Some English words only differ in their vowels: crisscross, dillydally, riffraff, etc. Is there a name for them?
Frozen reduplicative phrases like these, especially ones made of nonsense or phonosemantic roots like riffraff or hocus-pocus, are simply called Freezes in the literature, following Cooper and Ross 1975*, the first study to investigate them thoroughly.
Of course, freezes like hocus-pocus don't vary the vowels but the consonants. There is to my knowledge no fancy name for freezes that vary only their vowels.
Cooper and Ross* note that there are a number of reasons, some phonological and some semantic, that explain why one does not find reverse freezes like
*raffriff, *pocus-hocus, *crosscriss, *dallydilly
*William E. Cooper and John Robert Ross, 1975. "World Order" in Grossman, San, & Vance, eds. Papers from the Parasession on Functionalism, Chicago Linguistic Society.
It’s called reduplication. You find it in such words as zigzag and mishmash. It’s especially common in hyphenated words like chit-chat and teeter-totter. Here is a selection of such from the OED:
bibble-babble drip-drop moon-man shiffle-shuffle tisty-tosty bing-bang fible-fable muster-master shilly-shally tit-tat bingle-bangle fiddle-faddle niddle-noddle shim-sham titter-totter chiff-chaff filly-folly niddy-noddy sing-song tittle-tattle chip-chop fingle-fangle nid-nod skimble-skamble titty-totty chit-chat fix-fax niff-naff slipper-slopper tric-trac chitter-chatter flim-flam niggers-noggers slip-slap trim-tram chuffe-chaffe flip-flap nig-nog slip-slop tringum-trangum click-clack flip-flop ning-nong smick-smack trinkum-trankum clink-clank flipperty-flopperty peat-pot snick-snack trittle-trattle clinkum-clankum fribble-frabble pid-pad snipper-snapper trit-trot clip-clop gibble-gabble ping-pong snip-snap twiddle-twaddle clipper-clapper giff-gaff pip-pop spitter-spatter twingle-twangle clish-clash head-hid pish-pash splish-splash whimsy-whamsy clitter-clatter higgle-haggle pit-pat splishy-splashy whim-wham clush-clash hip-hop pitter-patter squish-squash whitter-whatter coon-can hirrie-harrie plip-plop swing-swang whittie-whattie crick-crack jibber-jabber pot-peat swish-swash wibble-wobble crickle-crackle jiggy-joggy prittle-prattle switter-swatter wibbly-wobbly crinkle-crankle jim-jam ribble-rabble teenty-taunty widdle-waddle crinkly-crankly jingle-jangle rickety-rackety teeny-tiny wiggle-waggle crinkum-crankum kim-kam ric-rac tick-tack wiggly-waggly criss-cross knick-knack riff-raff tick-tock wig-wag dibble-dabble knit-knot rip-rap ticky-tacky wimble-wamble diddle-daddle Lib-Lab rittle-rattle tig-tag wimbly-wambly dilly-dally ling-long rope-ripe tingle-tangle wish-wash dimber-damber loch-leech scribble-scrabble ting-tang wishy-washy dindle-dandle micro-macro scrip-scrap tinkle-tankle wringle-wrangle ding-dong mingle-mangle scritch-scratch tipsy-topsy dingle-dangle mish-mash sheet-shot tip-tap dingle-dongle mixty-maxty shick-shack tip-top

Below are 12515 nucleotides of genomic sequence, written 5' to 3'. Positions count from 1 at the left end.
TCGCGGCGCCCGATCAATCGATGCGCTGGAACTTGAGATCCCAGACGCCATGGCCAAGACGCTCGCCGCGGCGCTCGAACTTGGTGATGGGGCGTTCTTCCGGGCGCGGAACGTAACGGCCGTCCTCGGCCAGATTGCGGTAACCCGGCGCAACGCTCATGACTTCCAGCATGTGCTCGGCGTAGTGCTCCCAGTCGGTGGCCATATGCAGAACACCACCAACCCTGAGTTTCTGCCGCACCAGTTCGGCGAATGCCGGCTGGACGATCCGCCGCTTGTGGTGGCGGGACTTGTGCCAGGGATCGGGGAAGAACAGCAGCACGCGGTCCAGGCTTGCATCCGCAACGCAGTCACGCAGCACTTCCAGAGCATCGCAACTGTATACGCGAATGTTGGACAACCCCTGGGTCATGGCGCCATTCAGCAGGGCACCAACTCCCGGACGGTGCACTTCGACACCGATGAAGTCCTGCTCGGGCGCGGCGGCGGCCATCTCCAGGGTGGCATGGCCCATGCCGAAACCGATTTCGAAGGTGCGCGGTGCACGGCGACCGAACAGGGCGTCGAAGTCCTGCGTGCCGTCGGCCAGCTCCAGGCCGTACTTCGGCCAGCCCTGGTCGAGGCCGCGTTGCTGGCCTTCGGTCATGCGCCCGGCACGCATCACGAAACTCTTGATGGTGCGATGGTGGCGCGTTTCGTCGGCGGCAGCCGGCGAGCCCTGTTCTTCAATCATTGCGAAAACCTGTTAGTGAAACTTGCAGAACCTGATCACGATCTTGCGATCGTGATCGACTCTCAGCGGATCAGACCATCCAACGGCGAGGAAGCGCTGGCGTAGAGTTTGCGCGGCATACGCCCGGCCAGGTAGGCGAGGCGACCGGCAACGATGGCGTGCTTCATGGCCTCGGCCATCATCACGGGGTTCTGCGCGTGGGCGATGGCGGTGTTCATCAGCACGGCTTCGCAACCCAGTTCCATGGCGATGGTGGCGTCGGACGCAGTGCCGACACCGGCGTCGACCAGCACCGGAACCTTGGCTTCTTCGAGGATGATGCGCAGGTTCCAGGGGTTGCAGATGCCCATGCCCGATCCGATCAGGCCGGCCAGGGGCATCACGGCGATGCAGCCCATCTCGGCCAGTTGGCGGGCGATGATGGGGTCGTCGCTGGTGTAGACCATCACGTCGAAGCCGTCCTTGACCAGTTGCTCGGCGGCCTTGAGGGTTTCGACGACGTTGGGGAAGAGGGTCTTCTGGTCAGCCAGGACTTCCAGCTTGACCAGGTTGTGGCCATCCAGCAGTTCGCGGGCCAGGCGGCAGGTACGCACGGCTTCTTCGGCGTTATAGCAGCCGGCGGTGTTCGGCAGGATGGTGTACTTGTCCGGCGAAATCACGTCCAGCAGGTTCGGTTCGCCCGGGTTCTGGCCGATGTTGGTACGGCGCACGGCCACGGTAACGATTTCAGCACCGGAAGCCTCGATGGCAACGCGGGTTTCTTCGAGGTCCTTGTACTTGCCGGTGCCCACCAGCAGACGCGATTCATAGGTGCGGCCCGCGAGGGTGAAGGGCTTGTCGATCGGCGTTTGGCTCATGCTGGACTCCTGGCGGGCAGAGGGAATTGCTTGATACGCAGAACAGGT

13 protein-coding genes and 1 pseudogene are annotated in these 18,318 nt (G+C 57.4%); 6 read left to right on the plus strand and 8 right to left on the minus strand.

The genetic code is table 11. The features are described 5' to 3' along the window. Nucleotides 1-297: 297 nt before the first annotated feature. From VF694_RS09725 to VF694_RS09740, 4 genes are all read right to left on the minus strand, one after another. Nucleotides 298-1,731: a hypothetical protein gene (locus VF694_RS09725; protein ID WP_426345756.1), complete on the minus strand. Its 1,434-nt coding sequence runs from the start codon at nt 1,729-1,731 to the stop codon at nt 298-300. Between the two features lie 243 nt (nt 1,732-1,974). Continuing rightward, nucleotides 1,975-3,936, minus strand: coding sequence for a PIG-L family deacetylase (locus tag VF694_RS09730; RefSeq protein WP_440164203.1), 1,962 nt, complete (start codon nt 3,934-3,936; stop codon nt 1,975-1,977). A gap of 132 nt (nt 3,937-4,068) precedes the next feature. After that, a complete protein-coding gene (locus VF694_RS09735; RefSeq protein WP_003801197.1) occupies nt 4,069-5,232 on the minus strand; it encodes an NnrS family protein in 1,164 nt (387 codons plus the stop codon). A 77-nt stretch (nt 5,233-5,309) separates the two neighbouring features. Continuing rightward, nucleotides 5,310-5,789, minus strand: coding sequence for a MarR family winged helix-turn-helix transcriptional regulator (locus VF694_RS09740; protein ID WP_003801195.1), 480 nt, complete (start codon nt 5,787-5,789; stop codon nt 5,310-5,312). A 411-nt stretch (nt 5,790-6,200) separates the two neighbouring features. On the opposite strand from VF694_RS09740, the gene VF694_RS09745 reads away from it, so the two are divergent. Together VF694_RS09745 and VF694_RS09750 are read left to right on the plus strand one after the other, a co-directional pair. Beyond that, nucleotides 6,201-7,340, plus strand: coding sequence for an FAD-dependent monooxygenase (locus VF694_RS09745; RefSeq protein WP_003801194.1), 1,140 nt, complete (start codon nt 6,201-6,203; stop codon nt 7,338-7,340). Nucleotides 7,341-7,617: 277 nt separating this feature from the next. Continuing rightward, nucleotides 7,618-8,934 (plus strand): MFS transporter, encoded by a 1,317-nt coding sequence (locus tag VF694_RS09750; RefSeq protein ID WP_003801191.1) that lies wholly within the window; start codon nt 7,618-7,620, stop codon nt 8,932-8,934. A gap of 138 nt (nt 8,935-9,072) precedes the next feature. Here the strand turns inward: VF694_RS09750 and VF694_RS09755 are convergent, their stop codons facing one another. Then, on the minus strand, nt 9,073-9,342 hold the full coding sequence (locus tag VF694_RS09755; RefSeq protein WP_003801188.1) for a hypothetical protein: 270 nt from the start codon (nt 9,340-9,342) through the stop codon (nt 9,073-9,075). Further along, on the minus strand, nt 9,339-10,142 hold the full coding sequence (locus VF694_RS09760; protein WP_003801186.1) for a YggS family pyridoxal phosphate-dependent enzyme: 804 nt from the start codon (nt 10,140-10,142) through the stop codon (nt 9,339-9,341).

Those all match the (ir)regular expression
^ (\w+) ([aeiouy]+) (\w+) - \1 (?! \2 ) [aeiouy]+ \3 $
. . . which is how I found them.
Here’s the same list after running John’s pipeline. I’ve right-justified them so it lines up more interestingly.
Lib-Lab jingle-jangle clish-clash slip-slap pit-pat ric-rac mingle-mangle clush-clash snip-snap tit-tat tric-trac wringle-wrangle splish-splash rip-rap sheet-shot pid-pad tingle-tangle mish-mash scrip-scrap knit-knot head-hid twingle-twangle pish-pash tip-tap peat-pot nid-nod dingle-dongle squish-squash hip-hop trit-trot chuffe-chaffe crickle-crackle wish-wash chip-chop fix-fax hirrie-harrie crinkle-crankle swish-swash clip-clop niddy-noddy whittie-whattie tinkle-tankle shick-shack flip-flop jiggy-joggy fible-fable rittle-rattle click-clack plip-plop splishy-splashy bibble-babble prittle-prattle smick-smack slip-slop wishy-washy dibble-dabble trittle-trattle knick-knack pip-pop ticky-tacky gibble-gabble tittle-tattle snick-snack drip-drop wibbly-wobbly ribble-rabble rope-ripe crick-crack tip-top wimbly-wambly scribble-scrabble giff-gaff tick-tack jibber-jabber wiggly-waggly fribble-frabble chiff-chaff tick-tock dimber-damber crinkly-crankly wibble-wobble niff-naff clink-clank clipper-clapper dilly-dally skimble-skamble riff-raff shim-sham snipper-snapper shilly-shally wimble-wamble tig-tag whim-wham slipper-slopper filly-folly diddle-daddle wig-wag jim-jam muster-master teeny-tiny fiddle-faddle bing-bang kim-kam chitter-chatter whimsy-whamsy widdle-waddle ting-tang flim-flam whitter-whatter tipsy-topsy twiddle-twaddle swing-swang trim-tram clitter-clatter rickety-rackety niddle-noddle ding-dong tringum-trangum pitter-patter teenty-taunty dindle-dandle ling-long clinkum-clankum spitter-spatter flipperty-flopperty shiffle-shuffle ning-nong crinkum-crankum switter-swatter tisty-tosty higgle-haggle ping-pong trinkum-trankum titter-totter titty-totty wiggle-waggle sing-song coon-can niggers-noggers mixty-maxty bingle-bangle nig-nog moon-man criss-cross dingle-dangle loch-leech micro-macro pot-peat fingle-fangle scritch-scratch flip-flap chit-chat